Label transparency helps parents make purchase decisionsLabel transparency helps parents make purchase decisions
For food and beverage brands, seeking innovation with low-sugar and zero-sugar applications can be challenging. New ingredients and processing technologies, however, have made it more possible than ever to achieve great-tasting results with less sugar.
February 22, 2023
For parents of young children and adolescents, providing a nutritious diet can be a balancing act.
According to a 2022 survey conducted by The Harris Poll, 75% of parents worry that their child is not getting adequate nutrients. To complicate matters, getting kids to eat healthier can often be an uphill battle. Another survey, The University of Michigan Health C.S. Mott Children's Hospital National Poll on Children's Health—which yielded responses from 1,251 parents with at least one child age one to 10—found that over half of U.S. parents have difficulty getting their children to eat a balanced diet, with about one-third of respondents describing their kids as “picky eaters.”
For food and beverage brands, seeking innovation with low-sugar and zero-sugar applications can also be challenging. On one hand, the consumers making the purchase decisions, i.e., parents, want their children to consume less sugar and are likely to be interested in low-sugar and no-sugar claims. On the other hand, parents also need products to pass their kids’ taste test.
New ingredients and processing technologies have made it more possible than ever to achieve great-tasting results with less sugar. Once a formulation successfully meets expectations for taste and sensory experience, however, brands must still break through the clutter of a crowded marketplace to reach their target audience. Brands should consider prominent on-label claims to effectively position low-sugar and zero-sugar applications geared toward youth and their health-conscientious parents.
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Parents of children under the age of 18 are more likely to check product labels while shopping than people without kids, according to IFIC's (International Food Information Council) 2022 Food and Health survey. The study reported that 64% of parents of school-age children “always” or “often” look at labels when shopping in-store. Furthermore, 61% of parents said they pay attention to labels while shopping online.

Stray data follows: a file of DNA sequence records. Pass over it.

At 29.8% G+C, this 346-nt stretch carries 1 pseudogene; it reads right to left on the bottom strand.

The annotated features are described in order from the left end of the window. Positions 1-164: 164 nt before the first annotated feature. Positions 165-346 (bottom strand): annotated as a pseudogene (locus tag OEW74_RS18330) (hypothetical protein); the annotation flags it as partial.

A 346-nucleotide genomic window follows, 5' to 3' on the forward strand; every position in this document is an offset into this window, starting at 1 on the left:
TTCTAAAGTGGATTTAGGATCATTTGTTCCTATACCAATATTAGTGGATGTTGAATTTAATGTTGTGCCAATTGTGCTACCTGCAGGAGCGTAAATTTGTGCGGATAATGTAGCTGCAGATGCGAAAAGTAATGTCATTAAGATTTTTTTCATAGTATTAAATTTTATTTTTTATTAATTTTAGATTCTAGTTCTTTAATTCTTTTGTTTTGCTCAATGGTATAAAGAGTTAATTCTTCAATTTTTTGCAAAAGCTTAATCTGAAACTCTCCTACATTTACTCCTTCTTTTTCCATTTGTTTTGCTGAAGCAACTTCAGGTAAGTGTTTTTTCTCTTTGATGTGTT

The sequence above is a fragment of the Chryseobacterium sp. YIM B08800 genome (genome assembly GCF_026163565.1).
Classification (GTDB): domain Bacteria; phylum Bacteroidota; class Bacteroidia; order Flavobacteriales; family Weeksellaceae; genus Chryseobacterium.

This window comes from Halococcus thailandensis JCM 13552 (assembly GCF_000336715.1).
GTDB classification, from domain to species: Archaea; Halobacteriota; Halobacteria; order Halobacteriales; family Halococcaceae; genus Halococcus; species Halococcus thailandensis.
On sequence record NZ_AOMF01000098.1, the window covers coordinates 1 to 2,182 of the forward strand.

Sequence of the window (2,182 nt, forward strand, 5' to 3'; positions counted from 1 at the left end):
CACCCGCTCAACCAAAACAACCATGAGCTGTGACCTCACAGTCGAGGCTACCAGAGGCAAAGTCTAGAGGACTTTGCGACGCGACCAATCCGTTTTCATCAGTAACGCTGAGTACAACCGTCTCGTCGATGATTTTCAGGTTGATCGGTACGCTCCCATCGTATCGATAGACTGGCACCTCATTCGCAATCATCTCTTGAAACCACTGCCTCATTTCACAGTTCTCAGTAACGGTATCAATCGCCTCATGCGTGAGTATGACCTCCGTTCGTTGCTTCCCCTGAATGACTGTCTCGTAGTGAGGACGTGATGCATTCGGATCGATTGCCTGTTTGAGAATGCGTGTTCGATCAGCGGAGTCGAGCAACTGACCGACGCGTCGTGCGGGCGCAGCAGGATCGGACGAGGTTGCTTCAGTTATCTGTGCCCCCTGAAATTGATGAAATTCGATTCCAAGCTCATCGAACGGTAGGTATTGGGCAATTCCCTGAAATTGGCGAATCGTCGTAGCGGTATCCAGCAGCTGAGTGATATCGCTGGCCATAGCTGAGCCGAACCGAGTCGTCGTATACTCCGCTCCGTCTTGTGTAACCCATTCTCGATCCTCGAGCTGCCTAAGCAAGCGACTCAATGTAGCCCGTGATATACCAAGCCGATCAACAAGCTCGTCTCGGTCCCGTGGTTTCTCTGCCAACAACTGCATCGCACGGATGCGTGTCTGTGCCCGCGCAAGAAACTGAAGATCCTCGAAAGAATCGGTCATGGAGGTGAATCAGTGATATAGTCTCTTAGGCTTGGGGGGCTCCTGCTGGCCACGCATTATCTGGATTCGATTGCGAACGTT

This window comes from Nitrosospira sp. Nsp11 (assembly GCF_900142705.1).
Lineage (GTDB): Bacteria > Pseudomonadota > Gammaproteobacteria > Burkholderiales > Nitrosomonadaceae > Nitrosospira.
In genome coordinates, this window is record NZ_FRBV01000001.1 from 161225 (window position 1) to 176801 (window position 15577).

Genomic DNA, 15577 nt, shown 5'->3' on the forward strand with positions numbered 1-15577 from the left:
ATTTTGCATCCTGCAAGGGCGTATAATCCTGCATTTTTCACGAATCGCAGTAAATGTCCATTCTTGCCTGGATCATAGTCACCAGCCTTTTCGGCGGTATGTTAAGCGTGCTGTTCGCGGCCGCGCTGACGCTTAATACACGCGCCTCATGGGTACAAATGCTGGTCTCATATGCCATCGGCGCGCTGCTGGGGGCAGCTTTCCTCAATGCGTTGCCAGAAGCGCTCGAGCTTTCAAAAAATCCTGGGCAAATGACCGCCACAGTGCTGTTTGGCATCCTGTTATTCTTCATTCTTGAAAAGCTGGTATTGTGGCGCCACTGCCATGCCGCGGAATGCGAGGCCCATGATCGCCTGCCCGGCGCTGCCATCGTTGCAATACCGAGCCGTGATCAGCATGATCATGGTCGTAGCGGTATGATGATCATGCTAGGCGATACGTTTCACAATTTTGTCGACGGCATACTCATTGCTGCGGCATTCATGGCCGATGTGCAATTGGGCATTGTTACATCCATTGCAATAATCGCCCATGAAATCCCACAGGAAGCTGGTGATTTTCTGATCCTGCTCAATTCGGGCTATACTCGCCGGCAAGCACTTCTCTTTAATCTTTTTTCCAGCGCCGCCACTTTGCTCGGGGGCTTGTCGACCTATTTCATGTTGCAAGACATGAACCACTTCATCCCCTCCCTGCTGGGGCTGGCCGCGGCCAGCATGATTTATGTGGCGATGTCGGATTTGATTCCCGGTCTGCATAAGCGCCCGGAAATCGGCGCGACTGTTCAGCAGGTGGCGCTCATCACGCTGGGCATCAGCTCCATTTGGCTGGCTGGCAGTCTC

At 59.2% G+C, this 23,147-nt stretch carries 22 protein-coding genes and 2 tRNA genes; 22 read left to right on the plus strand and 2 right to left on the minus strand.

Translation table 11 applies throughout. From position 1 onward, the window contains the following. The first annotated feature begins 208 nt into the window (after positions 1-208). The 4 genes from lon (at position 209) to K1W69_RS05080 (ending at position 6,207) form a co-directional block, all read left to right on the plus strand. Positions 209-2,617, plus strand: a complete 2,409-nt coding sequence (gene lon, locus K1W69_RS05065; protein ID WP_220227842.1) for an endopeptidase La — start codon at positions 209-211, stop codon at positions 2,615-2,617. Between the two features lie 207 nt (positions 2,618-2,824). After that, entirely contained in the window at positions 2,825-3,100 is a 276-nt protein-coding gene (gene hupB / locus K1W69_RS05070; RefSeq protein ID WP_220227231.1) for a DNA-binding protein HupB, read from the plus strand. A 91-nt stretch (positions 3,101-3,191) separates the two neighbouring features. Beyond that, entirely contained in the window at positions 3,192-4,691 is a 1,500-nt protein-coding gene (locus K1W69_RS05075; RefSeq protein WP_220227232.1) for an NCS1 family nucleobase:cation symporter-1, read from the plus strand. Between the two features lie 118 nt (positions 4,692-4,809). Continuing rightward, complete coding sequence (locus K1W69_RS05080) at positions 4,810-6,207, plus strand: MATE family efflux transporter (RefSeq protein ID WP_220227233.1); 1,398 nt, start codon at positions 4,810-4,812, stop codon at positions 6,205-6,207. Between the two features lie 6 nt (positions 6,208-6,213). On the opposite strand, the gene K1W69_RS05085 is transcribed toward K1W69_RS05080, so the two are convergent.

On-pack claims may be even more important for parents of babies and toddlers who have unique dietary needs and concerns. A 2022 consumer survey reported that nearly two-thirds (65%) of U.K. parents worry about the amount of sugar in CPG baby and toddler breakfast products. Moreover, nearly 9 out of 10 (87%) said they want the amount of sugar added to baby and infant products to be shown on the front of the package. Among this audience, parents may be responsive to messages that clearly speak to their worries and needs for convenience, trust and acceptance by their children.
While parents of teenagers and young adults may be more lenient when it comes to their children’s food and beverage choices, added sugar remains a concern. Studies have shown that parents tend to underestimate their children’s sugar intake and risk of being overweight (Int J Obes. 2018;42:1097-1100). Since adolescents are likely to have greater access to a wider range of high-sugar items than are available to younger children, parents of teens may face a greater struggle monitoring the elder age group’s sugar consumption. On-label transparency about sugar content in applications can help brands address this gap in parents’ awareness.
In summary, reduced- and zero-sugar claims placed prominently on packaging can help busy parents narrow choices to those that fit their desired nutritional profile by quickly scanning the grocery store aisles. Similarly, for online shoppers, brands will gain added visibility by including low-sugar and no-sugar keywords in product listing titles. When targeting an audience that is already inclined to review labels and product information, brands can build trust and a loyal consumer base by prioritizing transparent packaging.
Jon Copeland is a research strategist at MarketPlace, a strategic partner to food and beverage, pet and animal, and health and wellness brands and businesses.
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